Herb of the Week: Dandelion
Our herb of the week this week is our bright yellow friend Dandelion! Again I want to thank my 12 year old Sun (shine) Rasheen Keiller, for helping me write these blog posts. He does most of the work, i just clean it up a little and add a few of my own touches. He only used one souce because he said he already knew a lot about dandelion, (as its an herb we have been studying for quite some time now.) Please enjoy our plant profile of Dandelion.
Dandelion is a very well known herb from Europe, but it is now found all over the world. It is one of the most common herbs in the world, yet only recognized as an annoying weed to most people. Unbeknownst to many this powerful little "weed" (which usually gets mowed down every year by you and your neighbors) is packed with almost every vitamin you can think of. This is one of nature's multivitamins. Many herbalists refer to dandelion as an alphabet herb, because she has vitamin A, and Bs, she's packed with vitamin C and is a great source of vitamin D, as well as vitimin K, zinc and trace minerals.
This herb is commonly bright yellow and looks and feels like lion's fur. It is called “Dandelion” because of the french word “Dent de lion” which in english means Lion’s tooth, referring to one of the plants identifying characteristics; it's jagged leaves, resembling the teeth of a lion. The term was first used to describe the flowering plant in the late 14th century because of its jagged, tooth shaped leaves and bright furry bloom. The root of this plant grows very deep into the ground, sometimes 10-15 feet deep. This allows the plant to benefit from all of the minerals and nutrients found deep in the earth.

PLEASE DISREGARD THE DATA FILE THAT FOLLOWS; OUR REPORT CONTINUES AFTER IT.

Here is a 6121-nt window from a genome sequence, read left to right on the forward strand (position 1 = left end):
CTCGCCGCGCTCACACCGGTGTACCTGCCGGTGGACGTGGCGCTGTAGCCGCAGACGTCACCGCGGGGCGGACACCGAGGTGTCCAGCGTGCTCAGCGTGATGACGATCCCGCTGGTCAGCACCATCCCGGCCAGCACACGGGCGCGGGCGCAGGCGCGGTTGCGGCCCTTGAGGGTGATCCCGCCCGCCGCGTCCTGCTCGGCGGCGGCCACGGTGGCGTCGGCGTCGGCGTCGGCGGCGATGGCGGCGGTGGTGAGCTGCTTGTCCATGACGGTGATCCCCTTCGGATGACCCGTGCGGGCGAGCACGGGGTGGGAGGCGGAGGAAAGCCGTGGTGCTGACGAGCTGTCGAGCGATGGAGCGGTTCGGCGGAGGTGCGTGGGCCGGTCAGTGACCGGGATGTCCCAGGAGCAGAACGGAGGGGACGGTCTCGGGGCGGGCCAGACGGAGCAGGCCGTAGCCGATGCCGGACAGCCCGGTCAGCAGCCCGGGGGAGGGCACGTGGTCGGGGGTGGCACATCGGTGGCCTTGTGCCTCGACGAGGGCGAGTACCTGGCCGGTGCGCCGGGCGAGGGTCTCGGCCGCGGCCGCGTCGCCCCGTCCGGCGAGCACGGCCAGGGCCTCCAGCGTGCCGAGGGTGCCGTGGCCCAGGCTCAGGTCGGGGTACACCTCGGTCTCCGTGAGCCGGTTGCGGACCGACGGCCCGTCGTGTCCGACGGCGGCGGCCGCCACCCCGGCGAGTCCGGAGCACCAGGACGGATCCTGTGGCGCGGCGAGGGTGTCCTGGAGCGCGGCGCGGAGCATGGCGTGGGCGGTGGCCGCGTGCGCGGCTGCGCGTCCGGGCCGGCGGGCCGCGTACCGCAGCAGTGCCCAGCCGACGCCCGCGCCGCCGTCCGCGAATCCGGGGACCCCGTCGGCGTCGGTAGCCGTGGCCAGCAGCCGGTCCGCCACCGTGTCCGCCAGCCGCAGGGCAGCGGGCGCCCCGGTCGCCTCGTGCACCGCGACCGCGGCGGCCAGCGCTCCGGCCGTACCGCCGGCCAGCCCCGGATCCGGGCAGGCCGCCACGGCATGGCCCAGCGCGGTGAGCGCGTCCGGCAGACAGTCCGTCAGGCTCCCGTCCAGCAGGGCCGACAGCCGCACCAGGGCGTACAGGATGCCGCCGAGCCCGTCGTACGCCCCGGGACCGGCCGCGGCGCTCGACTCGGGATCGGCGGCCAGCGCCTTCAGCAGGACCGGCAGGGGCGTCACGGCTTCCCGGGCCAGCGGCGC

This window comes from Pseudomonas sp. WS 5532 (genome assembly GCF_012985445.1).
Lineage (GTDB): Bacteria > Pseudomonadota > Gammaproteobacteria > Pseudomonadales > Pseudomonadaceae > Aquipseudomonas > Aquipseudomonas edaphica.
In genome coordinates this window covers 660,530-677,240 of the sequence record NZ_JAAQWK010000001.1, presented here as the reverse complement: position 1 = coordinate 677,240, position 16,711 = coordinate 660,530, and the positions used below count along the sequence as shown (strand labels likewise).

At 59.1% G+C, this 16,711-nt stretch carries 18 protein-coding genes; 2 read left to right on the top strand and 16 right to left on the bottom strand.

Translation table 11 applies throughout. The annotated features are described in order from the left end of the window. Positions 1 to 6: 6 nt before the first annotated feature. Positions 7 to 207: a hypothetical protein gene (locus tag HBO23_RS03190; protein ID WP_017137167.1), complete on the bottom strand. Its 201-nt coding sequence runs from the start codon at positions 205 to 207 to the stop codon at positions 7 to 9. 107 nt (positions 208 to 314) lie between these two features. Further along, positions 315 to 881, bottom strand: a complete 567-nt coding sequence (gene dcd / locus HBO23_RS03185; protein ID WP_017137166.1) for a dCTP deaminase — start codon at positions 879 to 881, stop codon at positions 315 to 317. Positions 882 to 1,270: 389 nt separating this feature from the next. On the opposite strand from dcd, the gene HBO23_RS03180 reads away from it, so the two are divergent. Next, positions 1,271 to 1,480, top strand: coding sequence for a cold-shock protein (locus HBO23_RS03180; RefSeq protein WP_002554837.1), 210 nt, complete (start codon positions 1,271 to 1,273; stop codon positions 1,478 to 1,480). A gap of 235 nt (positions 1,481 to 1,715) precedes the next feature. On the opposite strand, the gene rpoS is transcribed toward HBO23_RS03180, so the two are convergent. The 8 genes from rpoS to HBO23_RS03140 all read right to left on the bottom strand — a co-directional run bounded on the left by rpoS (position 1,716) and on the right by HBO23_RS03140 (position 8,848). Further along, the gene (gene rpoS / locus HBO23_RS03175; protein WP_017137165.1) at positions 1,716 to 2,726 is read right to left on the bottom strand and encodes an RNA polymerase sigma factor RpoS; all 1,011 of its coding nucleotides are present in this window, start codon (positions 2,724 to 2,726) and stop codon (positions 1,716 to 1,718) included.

Dandelion is one of the most healthiest herbs in the world. It can be enjoyed in many ways and has numerous health benefits. It helps prevent cancer, and the signs of aging because it helps to rid thr body of free radicals. It helps prevent bone loss, helps reduce constipation, bloating and water retention, joint pain, eczema, liver dysfunction, muscle aches, and works as a digestive aid and much more. The leaves can be eaten raw in salads (despite its mildly bitter flavor) or cooked as greens, and if cooked correctly can be delicious. The flower tops make a nice, mildly sweet tea, and can be enjoyed for its health benefits throughout the day. For a stronger more medicinal tea you can steep the dried root for at least 30-60 minutes and drink warm. The root can also be roasted, grinded and brewed, and enjoyed as a healthy coffee alternative. It is usually found in yards and on roadsides, so if you find it make sure to clean it well before use.
Lambert, Pat, “Dandelion: the Plant That Keeps Giving”, 2020 Guardian News & Media Limited, 10 April, 2020, 13 April, 2020, <https://amp.theguardian.com/>
Ding, Sara, "DANDELION ROOT SLOWS THE GROWTH OF CANCER CELLS AND PREVENTS IT FROM SPREADING" Juicing for Health, 27 FEB 2018, <https://juicing-for-health.com/dandelion-root-tea-benefits>